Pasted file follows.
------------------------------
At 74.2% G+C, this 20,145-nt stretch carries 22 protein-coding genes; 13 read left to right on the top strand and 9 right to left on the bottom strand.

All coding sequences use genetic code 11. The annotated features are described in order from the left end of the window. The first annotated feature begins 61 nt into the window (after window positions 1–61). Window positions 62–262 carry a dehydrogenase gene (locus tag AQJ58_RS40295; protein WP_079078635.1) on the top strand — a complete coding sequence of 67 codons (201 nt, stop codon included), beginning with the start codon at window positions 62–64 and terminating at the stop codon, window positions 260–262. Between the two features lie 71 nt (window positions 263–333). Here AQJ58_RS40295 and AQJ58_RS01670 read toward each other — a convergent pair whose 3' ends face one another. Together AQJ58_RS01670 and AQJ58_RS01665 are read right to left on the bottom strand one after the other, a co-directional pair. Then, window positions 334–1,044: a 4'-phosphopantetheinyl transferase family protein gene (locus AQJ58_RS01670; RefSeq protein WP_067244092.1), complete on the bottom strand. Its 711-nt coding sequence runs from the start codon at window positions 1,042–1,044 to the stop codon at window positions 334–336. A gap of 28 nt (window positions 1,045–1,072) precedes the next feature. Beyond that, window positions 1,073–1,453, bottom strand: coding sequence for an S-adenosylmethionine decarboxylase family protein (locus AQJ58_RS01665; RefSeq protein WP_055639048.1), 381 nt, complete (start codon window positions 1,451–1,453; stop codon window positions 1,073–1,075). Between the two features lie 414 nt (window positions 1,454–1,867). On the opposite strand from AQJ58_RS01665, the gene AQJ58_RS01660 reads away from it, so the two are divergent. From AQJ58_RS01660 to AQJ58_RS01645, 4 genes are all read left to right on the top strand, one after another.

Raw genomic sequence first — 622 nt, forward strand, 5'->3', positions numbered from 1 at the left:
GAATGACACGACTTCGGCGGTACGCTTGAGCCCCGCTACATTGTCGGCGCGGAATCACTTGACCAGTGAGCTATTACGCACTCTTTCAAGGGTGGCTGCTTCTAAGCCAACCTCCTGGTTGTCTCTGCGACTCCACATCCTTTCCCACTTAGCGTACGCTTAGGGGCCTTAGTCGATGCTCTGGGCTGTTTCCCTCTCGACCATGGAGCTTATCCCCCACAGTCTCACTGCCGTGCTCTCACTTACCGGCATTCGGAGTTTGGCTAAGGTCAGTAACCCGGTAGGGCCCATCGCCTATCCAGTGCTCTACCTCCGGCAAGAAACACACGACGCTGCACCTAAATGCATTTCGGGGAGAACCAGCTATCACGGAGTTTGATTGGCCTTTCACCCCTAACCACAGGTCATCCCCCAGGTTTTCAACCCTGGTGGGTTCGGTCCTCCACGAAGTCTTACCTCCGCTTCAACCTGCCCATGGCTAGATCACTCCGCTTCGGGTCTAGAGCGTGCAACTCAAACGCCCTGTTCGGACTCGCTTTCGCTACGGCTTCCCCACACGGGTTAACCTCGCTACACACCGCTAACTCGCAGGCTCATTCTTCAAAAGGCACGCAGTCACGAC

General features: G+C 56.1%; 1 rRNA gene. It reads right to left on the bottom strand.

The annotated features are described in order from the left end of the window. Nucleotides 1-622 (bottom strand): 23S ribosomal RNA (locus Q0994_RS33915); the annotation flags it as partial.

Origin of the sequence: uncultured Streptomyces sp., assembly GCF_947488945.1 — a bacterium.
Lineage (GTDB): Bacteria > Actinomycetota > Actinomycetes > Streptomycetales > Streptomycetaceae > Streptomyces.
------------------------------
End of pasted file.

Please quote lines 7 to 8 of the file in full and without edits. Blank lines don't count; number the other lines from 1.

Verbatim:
Origin of the sequence: uncultured Streptomyces sp., assembly GCF_947488945.1 — a bacterium.
Lineage (GTDB): Bacteria > Actinomycetota > Actinomycetes > Streptomycetales > Streptomycetaceae > Streptomyces.